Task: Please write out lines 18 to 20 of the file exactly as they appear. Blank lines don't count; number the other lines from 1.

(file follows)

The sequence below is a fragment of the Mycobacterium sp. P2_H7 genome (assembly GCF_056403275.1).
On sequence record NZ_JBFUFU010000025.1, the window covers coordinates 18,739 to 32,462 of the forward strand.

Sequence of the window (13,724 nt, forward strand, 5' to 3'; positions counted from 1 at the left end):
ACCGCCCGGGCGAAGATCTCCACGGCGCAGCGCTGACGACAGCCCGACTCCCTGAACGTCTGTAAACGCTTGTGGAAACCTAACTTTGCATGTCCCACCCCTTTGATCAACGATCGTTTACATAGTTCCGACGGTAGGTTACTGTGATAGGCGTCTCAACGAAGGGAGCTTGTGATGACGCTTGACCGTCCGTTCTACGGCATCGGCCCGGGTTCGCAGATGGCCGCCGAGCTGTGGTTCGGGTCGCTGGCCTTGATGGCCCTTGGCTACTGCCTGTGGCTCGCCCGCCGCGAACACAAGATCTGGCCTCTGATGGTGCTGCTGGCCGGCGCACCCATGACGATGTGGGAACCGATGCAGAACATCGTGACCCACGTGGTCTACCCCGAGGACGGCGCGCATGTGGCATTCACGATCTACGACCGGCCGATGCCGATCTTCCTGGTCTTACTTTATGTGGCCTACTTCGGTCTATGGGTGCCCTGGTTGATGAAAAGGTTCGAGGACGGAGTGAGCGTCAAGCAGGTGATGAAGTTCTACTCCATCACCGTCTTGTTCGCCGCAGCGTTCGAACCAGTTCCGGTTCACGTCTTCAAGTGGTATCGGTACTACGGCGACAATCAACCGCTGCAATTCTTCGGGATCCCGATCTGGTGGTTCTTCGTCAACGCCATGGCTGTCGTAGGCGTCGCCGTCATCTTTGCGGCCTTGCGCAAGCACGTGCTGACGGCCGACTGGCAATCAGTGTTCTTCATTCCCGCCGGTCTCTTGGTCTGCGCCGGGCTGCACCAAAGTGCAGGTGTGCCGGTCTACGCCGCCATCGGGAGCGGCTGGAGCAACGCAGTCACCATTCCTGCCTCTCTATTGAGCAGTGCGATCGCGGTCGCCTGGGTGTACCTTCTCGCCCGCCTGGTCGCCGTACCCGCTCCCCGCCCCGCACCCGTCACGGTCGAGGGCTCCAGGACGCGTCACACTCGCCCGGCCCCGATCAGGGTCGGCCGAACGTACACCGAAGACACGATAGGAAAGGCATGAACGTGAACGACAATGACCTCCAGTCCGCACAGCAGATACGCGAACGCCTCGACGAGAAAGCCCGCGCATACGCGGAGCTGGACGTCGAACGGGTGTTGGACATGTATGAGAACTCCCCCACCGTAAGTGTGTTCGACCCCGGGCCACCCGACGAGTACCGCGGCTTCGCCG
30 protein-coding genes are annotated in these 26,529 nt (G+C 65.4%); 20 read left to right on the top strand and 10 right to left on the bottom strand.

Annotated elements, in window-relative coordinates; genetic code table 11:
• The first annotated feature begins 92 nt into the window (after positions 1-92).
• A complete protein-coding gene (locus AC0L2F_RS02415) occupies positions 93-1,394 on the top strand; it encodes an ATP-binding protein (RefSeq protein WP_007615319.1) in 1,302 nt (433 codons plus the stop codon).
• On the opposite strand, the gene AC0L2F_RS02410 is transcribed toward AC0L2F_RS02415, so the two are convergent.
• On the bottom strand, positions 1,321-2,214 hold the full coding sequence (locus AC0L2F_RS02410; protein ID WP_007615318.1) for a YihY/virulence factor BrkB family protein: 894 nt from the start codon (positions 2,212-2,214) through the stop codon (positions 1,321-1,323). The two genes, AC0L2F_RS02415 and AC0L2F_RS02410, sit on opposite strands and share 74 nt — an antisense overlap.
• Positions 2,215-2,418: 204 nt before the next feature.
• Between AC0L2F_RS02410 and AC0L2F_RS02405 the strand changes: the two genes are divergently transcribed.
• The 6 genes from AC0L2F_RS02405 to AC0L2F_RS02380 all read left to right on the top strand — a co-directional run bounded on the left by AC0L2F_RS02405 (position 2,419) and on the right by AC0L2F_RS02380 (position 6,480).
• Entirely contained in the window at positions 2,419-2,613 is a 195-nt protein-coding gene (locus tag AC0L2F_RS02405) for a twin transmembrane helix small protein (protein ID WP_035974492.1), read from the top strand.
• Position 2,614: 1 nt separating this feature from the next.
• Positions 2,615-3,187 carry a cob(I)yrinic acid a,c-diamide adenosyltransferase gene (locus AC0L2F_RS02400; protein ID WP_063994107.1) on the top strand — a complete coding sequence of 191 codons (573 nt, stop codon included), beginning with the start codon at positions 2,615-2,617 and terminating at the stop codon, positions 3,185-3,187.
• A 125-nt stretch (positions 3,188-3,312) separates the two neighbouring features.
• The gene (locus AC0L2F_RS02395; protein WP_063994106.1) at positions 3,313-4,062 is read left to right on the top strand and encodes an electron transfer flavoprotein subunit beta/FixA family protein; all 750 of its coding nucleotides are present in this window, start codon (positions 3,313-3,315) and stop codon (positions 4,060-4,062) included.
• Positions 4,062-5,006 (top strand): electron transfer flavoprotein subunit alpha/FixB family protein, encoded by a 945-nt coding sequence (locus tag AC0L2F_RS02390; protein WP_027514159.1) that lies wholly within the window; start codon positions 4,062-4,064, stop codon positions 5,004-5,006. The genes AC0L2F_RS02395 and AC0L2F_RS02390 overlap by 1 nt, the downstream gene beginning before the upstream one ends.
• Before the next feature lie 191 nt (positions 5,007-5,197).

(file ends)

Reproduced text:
• The gene (locus AC0L2F_RS02395; protein WP_063994106.1) at positions 3,313-4,062 is read left to right on the top strand and encodes an electron transfer flavoprotein subunit beta/FixA family protein; all 750 of its coding nucleotides are present in this window, start codon (positions 3,313-3,315) and stop codon (positions 4,060-4,062) included.
• Positions 4,062-5,006 (top strand): electron transfer flavoprotein subunit alpha/FixB family protein, encoded by a 945-nt coding sequence (locus tag AC0L2F_RS02390; protein WP_027514159.1) that lies wholly within the window; start codon positions 4,062-4,064, stop codon positions 5,004-5,006. The genes AC0L2F_RS02395 and AC0L2F_RS02390 overlap by 1 nt, the downstream gene beginning before the upstream one ends.
• Before the next feature lie 191 nt (positions 5,007-5,197).